The EBA's report sets out the EBA's findings, the issues arising from the results, the EBA's advice to the Commission and the steps that the EBA intends to take in 2019. The EBA mapped the applicability to crypto-assets and crypto-asset activities of the EU Anti-Money Laundering Directive, the Capital Requirements Directive and Regulation, the second Electronic Money Directive and the second Payment Services Directive.

    Read more.
  • UK Conduct Regulator Warns Firms About Misleading Financial Promotions
    01/09/2019

    The Financial Conduct Authority has published a "Dear CEO" letter addressed to the Chief Executive Officers of all FCA-regulated firms. In the letter, the FCA highlights its concerns over the practice engaged in by some firms of issuing financial promotions which suggest or imply that all of the activities or investments undertaken by the firm are regulated by the FCA and/or Prudential Regulation Authority, when they are not.

    Some regulated firms undertake both regulated and unregulated business. The FCA has identified that some of these firms are issuing financial promotions which do not make clear which aspects of its business are not regulated by the FCA and/or PRA. This breaches the requirement that all financial promotions are fair, clear and not misleading and that a firm cannot indicate or imply that it is regulated or otherwise supervised by the FCA for its unregulated business. The FCA encourages all firms to reflect on the letter and ensure that their actions comply with the FCA's rules relating to financial promotions.

    View the letter
  • EU Report on Regulatory Sandboxes and Innovation Hubs
    01/07/2019

    Fulfilling the mandate in the European Commission's March 2018 FinTech Action Plan, the Joint Committee of the European Supervisory Authorities has published a report on regulatory sandboxes and innovation hubs, together referred to as innovation facilitators. Innovation hubs are a dedicated point of contact for firms raising queries with national regulators on FinTech-related issues. Regulatory sandboxes enable firms to test innovative financial products, services or business models under the supervision of a national regulator.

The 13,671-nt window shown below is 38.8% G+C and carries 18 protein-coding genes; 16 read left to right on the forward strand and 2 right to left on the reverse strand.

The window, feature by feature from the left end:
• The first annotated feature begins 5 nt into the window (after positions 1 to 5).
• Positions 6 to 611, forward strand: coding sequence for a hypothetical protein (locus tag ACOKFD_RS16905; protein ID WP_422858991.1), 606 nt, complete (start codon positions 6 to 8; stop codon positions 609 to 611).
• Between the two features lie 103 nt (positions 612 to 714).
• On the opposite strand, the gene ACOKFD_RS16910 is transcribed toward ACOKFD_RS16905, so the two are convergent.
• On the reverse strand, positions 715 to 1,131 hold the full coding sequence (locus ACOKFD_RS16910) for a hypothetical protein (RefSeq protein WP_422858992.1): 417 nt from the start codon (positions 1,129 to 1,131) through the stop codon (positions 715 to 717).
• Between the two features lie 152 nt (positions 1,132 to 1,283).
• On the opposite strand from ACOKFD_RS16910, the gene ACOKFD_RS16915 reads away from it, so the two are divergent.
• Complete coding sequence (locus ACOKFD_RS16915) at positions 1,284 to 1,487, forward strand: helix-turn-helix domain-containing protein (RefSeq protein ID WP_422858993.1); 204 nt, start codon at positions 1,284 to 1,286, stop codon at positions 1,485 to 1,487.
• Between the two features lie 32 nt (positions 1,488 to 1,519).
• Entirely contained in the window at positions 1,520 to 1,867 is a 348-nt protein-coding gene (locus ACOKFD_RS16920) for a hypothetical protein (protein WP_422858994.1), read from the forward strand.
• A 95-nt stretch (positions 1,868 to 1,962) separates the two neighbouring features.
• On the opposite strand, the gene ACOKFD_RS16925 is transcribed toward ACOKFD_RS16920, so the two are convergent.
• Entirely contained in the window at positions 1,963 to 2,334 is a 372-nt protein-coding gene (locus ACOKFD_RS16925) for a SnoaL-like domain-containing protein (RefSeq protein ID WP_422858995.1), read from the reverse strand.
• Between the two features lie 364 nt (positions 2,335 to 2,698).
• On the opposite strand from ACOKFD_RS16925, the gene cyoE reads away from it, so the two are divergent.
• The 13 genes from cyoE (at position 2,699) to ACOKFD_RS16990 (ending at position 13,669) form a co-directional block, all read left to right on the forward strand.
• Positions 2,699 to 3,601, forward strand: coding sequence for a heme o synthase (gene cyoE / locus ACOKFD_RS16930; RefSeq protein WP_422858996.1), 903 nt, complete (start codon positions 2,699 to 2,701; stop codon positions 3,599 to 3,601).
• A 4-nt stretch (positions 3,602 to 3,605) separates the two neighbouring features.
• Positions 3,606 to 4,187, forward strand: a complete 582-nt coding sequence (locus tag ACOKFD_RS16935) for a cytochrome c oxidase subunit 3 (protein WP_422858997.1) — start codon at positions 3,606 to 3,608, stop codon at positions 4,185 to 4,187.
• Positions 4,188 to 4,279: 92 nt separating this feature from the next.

The ESAs' report states that most EU member states have one or both forms of these innovation facilitators. The facilitators operate at national level and the ESAs identify this as a potential challenge to the EU objective of scaling-up FinTech. For example, national regulators are likely to adopt different approaches to the same innovation which can hinder opportunities for extending an innovation across the EU as well as present regulatory arbitrage risks. The potential absence of passporting innovative products throughout the EU can raise issues for their users.

    Read more.
    TOPIC: FinTech
  • UK Draft Directions for EEA Funds and Fund Managers Wanting to Continue to Market in the UK Post-Brexit
    01/07/2019

    The U.K. Financial Conduct Authority has published two draft Directives relating to Brexit under the: (1) draft Collective Investment Schemes (Amendment etc.) (EU Exit) Regulations 2019; and (2) Alternative Investment Fund Managers Regulations 2013, as amended by the draft Alternative Investment Fund Managers (Amendment etc.) (EU Exit) Regulations 2019. These draft regulations will establish a Temporary Permissions Regime enabling EEA funds that currently market in the U.K. under an EEA passport to continue to do so for three years after the U.K. exits the EU.

    Read more.
  • New UK Financial Policy Committee Appointments
    01/03/2019

    The U.K. Chancellor of the Exchequer announced the appointment of two external members to the Bank of England's Financial Policy Committee, namely Dame Colette Bowe and Dame Jayne-Anne Gadhia. They will replace Richard Sharp and Martin Taylor, who are stepping down at the end of Q1 2019 and Q2 2019, respectively.